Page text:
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AG Kilmartin Urges Passage of Credit Card Surcharge Prohibition Legislation

Citing the legislation as an important consumer protection, Attorney General Peter F. Kilmartin today announced his support for 2013 H5213 "An Act Relating to Commercial Law – General Regulatory Provisions – Surcharges on Credit Card Transactions," sponsored by Representative John J. Lombardi. If passed, the legislation would prohibit retailers from imposing a surcharge on any consumer who uses a credit card in a transaction in lieu of cash or check. The legislation would not prohibit retailers from providing a discount for those who use cash or checks in transactions (i.e. gas stations).

As a result of a settlement in In re Payment Card Interchange Fee and Merchant Discount Antitrust Litigation (No. 05-MDL 1720), which occurred in United States District Court of the Eastern District of New York in November 2012, restrictions were removed that prevented retailers from passing on processing fees to consumers. As a result, on January 27, 2013, retailers may now impose a four percent surcharge on transactions that are paid by a credit card. Nine states have statutes that prohibit such practice and these statutes were in effect before the settlement occurred.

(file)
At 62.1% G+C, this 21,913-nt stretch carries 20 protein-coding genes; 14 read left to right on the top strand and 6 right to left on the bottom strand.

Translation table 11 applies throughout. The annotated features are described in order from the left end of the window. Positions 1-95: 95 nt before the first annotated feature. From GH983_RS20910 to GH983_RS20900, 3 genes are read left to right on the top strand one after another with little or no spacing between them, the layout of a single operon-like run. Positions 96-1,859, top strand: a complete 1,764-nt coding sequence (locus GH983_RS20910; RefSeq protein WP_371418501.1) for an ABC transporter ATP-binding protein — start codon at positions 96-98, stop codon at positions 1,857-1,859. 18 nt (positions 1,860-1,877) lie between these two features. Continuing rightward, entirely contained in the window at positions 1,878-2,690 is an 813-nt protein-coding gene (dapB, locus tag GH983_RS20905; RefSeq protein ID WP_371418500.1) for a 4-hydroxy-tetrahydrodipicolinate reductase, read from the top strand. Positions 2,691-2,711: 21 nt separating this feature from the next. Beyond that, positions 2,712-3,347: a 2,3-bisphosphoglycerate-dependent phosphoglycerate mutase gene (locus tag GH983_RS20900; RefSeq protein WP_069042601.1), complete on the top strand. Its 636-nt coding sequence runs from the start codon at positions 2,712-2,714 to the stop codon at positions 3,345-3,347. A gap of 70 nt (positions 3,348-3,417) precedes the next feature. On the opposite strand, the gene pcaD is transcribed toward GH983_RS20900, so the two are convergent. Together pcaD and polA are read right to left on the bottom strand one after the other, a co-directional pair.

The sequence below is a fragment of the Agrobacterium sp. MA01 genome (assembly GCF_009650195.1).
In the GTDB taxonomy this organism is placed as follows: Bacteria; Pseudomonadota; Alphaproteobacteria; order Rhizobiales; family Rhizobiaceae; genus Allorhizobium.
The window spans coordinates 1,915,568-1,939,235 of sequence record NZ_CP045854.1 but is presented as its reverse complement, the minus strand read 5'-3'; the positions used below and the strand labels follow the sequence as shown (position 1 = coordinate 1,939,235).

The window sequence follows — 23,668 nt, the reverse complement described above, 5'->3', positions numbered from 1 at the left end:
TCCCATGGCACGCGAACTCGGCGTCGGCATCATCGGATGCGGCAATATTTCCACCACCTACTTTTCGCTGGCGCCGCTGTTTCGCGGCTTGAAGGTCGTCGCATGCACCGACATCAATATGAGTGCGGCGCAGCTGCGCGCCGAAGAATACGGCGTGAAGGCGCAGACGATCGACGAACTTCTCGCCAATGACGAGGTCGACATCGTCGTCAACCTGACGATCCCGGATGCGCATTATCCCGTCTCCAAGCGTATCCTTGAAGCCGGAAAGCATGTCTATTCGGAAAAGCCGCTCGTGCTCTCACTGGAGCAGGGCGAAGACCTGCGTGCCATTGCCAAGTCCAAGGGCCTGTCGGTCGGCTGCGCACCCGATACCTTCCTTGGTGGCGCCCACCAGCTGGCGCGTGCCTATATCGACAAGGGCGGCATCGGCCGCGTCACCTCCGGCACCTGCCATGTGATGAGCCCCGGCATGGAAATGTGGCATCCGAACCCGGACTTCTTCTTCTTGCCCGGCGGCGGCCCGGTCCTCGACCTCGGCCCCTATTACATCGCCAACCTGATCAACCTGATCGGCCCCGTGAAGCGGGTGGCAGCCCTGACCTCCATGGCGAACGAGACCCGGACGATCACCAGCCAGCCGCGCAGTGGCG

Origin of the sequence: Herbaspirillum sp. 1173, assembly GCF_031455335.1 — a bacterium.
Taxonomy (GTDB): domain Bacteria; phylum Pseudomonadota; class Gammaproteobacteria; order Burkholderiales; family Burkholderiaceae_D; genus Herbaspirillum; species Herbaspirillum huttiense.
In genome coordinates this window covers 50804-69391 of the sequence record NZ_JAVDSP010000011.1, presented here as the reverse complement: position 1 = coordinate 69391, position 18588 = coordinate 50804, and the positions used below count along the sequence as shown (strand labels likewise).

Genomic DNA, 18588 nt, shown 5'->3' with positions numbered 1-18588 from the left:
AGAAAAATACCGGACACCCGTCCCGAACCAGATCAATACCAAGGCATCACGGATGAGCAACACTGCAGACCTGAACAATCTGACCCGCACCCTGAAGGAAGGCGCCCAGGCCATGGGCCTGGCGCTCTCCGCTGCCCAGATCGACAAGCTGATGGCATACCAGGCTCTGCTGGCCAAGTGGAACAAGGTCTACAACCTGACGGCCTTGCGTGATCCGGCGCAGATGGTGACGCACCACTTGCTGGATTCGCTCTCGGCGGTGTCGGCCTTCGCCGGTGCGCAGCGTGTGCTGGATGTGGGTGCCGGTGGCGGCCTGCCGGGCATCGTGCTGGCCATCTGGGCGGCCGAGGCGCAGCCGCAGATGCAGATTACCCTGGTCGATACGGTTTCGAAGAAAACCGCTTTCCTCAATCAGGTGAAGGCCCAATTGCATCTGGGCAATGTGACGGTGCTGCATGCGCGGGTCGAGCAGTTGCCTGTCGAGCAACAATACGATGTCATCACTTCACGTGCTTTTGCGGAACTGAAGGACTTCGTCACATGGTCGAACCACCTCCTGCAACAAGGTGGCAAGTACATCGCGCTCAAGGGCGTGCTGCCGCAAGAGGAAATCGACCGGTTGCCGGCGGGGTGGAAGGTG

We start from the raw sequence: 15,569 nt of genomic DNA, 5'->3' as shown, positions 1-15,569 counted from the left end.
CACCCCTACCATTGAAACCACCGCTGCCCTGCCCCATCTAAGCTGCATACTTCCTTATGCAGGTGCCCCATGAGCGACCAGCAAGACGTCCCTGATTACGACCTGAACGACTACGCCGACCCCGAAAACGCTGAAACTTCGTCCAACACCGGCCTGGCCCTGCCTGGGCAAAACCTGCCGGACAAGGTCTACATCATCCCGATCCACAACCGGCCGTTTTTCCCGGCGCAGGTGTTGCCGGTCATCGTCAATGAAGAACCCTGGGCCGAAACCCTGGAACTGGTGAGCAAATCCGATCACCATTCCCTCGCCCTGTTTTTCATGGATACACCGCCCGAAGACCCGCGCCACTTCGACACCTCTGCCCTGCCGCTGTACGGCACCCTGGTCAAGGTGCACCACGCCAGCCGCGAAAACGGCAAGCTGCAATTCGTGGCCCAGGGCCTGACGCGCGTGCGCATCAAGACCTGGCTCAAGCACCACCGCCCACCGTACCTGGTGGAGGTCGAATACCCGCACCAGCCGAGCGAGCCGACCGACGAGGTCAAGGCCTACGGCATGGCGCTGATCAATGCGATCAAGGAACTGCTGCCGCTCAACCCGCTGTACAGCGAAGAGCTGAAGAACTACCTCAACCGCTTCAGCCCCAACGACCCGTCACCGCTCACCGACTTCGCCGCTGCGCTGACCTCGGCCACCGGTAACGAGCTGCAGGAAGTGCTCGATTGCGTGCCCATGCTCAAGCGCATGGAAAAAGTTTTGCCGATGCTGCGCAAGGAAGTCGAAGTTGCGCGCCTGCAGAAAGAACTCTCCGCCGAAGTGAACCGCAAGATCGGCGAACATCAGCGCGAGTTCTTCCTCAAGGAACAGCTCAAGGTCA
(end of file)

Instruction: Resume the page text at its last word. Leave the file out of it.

"While some retailers may choose not to impose such a surcharge, it is imperative that we take steps to protect our consumers from that possibility," said Attorney General Kilmartin in his letter of support to the House Committee on Corporations, which is scheduled to hear the bill this afternoon. "This is even more pressing as our neighbor states of Connecticut and Massachusetts already have this protection for their consumers. With Rhode Island retailers already facing loss of business to our border states, this act could potentially help keep business in Rhode Island."

Attorney General Kilmartin proposed an amendment to the legislation that would make the penalty a civil violation, versus a criminal penalty, with increased fines for those who violate the Act.

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